Wednesday, July 26, 2006

Elizabeth and its diminutives and alterations

History: Elizabeth is a fairly common throughout history. It is of Hebrew origin from Elisheva - 'God is my oath'. In the Bible Elisheba was Aaron's wife and John the Baptist's Mother (who is now known as Elizabeth).

An early recording of Elizabeth is a Russian Princess Elisavetta who was sang about by Viking king Harald Hardrada. The songs established the name in Scandinavia and so came the alterations: Elsebin, Lisbet and Helsa.

Changing of Elizabeth:
Elisheba to Elisabet by the Greeks
Elisabet to Elisabeth in Latin
Elisabeth to Lescinska by the Russians
Elisabeth to Elizabeth by the Germans
And Elisabeth to Isabelle in the 12th century

Creation in a nutshell: Belgian Princess Elizabeth married Philippe August of France and changed her name to Isabella. This became Isabelle, Isabel and Ysabel.

Elizabeth = Ellie, Ella, Eliza, Elsie, Elspeth, Elise, Liz, Liza, Lizzie, Libby, Lisette, Lilibet, Beth, Bet, Betsy, Bess, Bessie, Bettina, Babette, Betty, Bella, Belle, Izzy

Elisabeth also gives Lisa and Lissie

So what do I think of Elizabeth?
1) Terrific numbers of nicknames and alterations eg Isabel, even if Elizabeth is common the vast amounts of nicknames means that an Elizabeth will not get lost in the crowd. The only names with similar scope that I can think of are Alice (because of all the different Alicia spellings) and Katharine/Katherine/Catherine/Catharine/Kathryn.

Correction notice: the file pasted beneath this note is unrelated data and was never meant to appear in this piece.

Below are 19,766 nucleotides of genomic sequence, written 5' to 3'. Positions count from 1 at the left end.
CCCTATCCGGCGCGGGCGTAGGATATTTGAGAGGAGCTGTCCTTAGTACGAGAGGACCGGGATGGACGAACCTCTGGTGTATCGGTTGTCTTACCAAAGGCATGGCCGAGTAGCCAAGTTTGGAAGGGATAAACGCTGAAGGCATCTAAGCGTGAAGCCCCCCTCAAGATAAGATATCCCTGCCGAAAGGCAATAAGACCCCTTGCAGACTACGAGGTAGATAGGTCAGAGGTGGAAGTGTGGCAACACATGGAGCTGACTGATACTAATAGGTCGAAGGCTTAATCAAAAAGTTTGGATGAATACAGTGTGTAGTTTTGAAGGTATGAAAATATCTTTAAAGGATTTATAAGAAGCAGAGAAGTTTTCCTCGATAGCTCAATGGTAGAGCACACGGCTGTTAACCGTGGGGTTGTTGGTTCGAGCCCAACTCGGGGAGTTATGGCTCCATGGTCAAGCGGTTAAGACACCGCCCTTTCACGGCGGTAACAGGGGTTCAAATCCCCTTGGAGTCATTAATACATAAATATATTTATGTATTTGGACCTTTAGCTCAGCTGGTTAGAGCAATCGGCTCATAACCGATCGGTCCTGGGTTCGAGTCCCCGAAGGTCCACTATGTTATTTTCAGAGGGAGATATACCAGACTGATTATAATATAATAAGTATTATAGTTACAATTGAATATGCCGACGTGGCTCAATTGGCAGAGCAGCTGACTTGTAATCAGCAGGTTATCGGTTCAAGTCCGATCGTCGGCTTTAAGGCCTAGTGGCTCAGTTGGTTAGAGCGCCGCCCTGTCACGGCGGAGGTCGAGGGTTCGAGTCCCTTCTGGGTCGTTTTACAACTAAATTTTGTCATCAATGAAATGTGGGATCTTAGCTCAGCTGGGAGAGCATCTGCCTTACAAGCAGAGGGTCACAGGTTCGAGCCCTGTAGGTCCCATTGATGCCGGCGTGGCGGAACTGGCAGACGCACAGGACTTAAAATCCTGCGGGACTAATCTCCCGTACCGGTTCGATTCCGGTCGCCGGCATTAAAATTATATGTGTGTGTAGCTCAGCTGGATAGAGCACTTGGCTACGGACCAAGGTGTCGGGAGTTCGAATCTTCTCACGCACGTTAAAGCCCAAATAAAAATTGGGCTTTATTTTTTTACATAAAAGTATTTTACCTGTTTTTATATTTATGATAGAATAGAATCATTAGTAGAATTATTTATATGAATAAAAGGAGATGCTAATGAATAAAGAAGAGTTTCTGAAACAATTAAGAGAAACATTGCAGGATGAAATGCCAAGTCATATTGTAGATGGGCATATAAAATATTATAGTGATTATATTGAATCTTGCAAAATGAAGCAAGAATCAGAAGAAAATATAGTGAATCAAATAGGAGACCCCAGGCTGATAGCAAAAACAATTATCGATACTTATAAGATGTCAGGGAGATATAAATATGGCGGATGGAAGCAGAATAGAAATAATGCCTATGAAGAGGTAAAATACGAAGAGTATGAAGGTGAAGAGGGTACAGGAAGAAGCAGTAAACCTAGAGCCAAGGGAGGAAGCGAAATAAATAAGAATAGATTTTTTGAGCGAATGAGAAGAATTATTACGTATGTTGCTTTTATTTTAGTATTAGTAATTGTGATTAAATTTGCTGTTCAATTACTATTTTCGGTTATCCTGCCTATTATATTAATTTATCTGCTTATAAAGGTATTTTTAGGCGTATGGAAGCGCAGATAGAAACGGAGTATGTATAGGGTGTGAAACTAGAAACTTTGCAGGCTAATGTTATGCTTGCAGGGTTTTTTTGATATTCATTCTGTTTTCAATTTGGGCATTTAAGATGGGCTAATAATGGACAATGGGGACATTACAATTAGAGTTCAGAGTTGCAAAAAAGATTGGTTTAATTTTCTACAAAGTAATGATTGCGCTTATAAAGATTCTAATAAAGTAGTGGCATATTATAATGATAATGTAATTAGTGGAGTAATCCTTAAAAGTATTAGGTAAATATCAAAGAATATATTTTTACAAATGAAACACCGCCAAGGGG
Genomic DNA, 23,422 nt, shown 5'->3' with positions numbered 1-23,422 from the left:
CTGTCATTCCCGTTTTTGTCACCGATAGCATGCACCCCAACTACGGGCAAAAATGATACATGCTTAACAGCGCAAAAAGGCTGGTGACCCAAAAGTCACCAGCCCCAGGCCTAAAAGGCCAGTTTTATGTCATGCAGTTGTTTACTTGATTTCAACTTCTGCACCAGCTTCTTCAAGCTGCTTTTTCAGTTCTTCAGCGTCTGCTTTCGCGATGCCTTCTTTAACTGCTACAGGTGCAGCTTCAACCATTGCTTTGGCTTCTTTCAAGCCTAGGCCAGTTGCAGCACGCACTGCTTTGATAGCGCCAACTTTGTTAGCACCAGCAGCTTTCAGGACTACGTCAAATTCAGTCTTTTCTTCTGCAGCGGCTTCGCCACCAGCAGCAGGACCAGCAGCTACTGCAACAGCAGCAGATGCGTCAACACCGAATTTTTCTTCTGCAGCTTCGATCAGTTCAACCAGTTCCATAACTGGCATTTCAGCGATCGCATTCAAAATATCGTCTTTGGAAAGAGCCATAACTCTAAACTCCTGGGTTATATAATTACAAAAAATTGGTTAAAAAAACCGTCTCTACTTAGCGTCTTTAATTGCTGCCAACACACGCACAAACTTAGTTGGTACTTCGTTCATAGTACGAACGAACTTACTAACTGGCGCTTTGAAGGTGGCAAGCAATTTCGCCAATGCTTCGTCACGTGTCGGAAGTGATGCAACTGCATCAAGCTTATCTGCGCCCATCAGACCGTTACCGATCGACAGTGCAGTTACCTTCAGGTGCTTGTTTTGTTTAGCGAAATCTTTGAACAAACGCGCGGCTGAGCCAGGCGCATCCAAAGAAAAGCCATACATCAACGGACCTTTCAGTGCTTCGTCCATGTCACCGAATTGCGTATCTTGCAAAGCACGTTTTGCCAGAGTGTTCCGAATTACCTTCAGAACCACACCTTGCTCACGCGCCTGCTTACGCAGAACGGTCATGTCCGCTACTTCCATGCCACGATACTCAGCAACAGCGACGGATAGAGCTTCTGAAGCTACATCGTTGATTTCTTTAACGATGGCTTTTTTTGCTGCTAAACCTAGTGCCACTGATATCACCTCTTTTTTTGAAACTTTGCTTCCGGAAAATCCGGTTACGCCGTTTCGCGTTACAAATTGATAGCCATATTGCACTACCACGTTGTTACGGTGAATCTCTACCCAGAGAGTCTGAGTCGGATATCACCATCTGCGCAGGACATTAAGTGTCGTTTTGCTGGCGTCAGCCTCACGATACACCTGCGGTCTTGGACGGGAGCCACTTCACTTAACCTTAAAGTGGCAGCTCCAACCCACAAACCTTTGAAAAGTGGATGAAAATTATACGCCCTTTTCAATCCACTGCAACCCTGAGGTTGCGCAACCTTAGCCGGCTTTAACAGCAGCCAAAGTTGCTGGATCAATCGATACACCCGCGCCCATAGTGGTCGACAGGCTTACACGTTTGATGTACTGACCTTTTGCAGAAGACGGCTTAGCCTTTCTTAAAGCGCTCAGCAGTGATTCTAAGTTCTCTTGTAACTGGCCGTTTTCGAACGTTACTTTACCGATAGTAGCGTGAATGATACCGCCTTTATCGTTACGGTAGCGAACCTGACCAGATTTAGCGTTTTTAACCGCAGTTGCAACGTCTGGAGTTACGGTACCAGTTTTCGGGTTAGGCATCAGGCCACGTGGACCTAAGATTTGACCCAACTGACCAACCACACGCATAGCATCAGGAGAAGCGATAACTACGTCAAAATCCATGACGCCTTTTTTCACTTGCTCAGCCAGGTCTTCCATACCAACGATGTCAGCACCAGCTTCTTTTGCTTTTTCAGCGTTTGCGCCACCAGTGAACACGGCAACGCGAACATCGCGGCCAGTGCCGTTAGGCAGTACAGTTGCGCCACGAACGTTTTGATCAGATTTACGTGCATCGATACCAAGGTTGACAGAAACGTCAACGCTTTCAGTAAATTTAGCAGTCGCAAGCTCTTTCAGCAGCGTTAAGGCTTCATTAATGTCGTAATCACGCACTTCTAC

2) Huge numbers of namesakes as well - Elizabeth, mother of John the Baptist, Elizabeth I and II of England, several St Elizabeths, for celebrities there's Liza Minnelli, Bette Midler and Elizabeth Taylor. Also included in plays and literature such as Eliza Dolittle in Pygmalion and My Fair Lady.

3) However, I also think that Elizabeth is common and can be plain. I consider Isabel to be a prettier alternative, especially in the middle name spot. However, Isabella is rising sharply in popularity - last year it was #6 in the USA. But Elizabeth is a safe choice - unlikely to attract the kind of teasing that other 'made-up' and 'unique' names will, and will last a lifetime.